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passing will leave a gap in the lives of not just his relatives and friends but also of many people throughout the country.  I would like to leave the last word to someone who met him late in life and speaks for all of us and them.

“This is a sad occasion.  Peter was a true and learned gentleman.  Through his editorship of the BCA Gazette, his kindly and cheerful spirit was able to reach out to all of the BCA.  He will be universally and sadly missed.

Peter was the first opponent I ever played at a BCA event in a ‘friendly’ game with clocks.  Afterwards when we were going over it together, his love and deep appreciation of the game of chess shone through.  It also became quickly apparent to me that he had a wonderful love of life generally – it was rare to see him without a smile on his face – and he also had a deep understanding of his other main hobby, namely music.

Peter was unfailingly cheerful and always had a good and often apt word to say, whatever the occasion.  Similarly no-one ever had a bad word to say about him.  Perhaps it was appropriate that he should have lived in St. Peters Road in Birmingham.

Let us rejoice that we knew Peter.  I am sure that in Heaven Peter will be rejoicing that he knew us.  Peter was that sort of man.  I shall miss Peter greatly, and I know many of you will too.  Hans Cohn and Juliet Reeve.

Editor’s note: Peter remembered the BCA in his will, leaving several chess sets and a couple of chess clocks to the BCA.  The committee felt they would like the sets and clocks to go where they were most needed.  If you feel you might benefit from them, please contact Norman Wragg.

Letter from Juliet Reeve


Dear All,

I would just like to thank so many of you for your kind messages of sympathy; they have been of great help to me.  I miss Peter terribly and hope you will not mind if I share a few personal reflections with you.

Peter and I first met in Gloucester Cathedral and we shared much happiness and great fun together for over sixteen years.  Braille chess tournaments and coaching weeks were highlights of the year and we greatly valued the warm friendships and humour of these occasions.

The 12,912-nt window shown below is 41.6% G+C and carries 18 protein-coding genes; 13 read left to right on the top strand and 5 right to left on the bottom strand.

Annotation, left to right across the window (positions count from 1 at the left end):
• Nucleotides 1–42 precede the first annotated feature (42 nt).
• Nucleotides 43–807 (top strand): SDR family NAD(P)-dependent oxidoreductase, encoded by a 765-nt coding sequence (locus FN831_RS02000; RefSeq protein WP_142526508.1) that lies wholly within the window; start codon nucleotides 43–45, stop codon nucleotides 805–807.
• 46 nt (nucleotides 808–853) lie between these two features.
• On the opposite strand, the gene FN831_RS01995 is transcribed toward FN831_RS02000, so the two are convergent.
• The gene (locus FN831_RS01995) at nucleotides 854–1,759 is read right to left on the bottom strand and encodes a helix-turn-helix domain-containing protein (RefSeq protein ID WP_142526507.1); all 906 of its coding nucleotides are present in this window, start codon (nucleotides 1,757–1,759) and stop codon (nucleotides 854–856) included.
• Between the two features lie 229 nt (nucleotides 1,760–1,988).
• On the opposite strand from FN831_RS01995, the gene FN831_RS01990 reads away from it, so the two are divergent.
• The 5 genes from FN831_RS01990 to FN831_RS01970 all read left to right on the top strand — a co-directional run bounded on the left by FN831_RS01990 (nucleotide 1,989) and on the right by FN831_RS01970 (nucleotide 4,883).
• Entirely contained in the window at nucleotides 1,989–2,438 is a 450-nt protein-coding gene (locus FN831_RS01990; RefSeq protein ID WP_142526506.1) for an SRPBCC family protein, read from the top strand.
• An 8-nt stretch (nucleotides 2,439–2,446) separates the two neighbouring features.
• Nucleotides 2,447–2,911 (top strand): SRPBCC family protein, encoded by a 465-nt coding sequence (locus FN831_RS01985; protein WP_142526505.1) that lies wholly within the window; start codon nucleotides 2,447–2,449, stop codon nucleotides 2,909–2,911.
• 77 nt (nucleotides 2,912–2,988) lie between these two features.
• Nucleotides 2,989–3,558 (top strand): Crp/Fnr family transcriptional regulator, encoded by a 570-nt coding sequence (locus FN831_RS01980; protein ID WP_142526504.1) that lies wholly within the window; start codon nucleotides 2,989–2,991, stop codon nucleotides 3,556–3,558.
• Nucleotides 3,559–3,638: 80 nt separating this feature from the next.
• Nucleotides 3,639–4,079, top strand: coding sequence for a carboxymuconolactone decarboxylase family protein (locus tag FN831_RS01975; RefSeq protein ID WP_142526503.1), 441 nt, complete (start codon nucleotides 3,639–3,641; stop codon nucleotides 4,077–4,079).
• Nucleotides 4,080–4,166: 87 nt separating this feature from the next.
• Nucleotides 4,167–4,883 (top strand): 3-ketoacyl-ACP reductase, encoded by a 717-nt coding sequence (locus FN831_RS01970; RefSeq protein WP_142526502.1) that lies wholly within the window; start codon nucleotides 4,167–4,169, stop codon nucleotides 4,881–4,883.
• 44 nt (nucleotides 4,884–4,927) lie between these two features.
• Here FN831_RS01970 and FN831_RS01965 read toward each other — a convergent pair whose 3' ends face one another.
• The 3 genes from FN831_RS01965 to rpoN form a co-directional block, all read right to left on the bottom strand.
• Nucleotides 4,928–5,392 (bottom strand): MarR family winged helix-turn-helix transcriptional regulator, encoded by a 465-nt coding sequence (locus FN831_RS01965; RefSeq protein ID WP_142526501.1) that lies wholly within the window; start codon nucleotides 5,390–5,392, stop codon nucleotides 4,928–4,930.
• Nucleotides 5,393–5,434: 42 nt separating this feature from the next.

As you know, Peter had wide-ranging interests.  These included ecology, geology and meteorology (shipping forecasts were never missed except for chess!) and we attended many Bristol University courses to explore woods, caves and rocks.

As a listener, Peter was supremely good; in the course of providing over 100,000 treatments, he listened to the trials and tribulations of a wide range of patients.  His ability to assess character and profession by means of a simple hand-shake was often unnerving.

A few years ago, as you probably know, Peter volunteered to proof read for the Guild of Church Braillists.  This entailed reading thousands of words of religious material, a task which he continued right up until the end of his life.  Peter was a committed Christian, who very often included the General Thanksgiving in his daily prayers.

Poetry played a big part in Peter’s life and one of his favourite poems was “The Rubaiyat of Omar Khayam by Edward Fitzgerald.  Here is a verse which he particularly liked:

‘Tis all a Chequer-board of Nights and Days

Where Destiny with Men for Pieces plays;

Hither and thither moves, and mates and slays,

And one by one back in the Closet lays.’

I count myself as enormously privileged to have been so close to such a courageous, generous, kind and gracious gentleman.

I hope to continue my association with the BCA in some way.

With best wishes.



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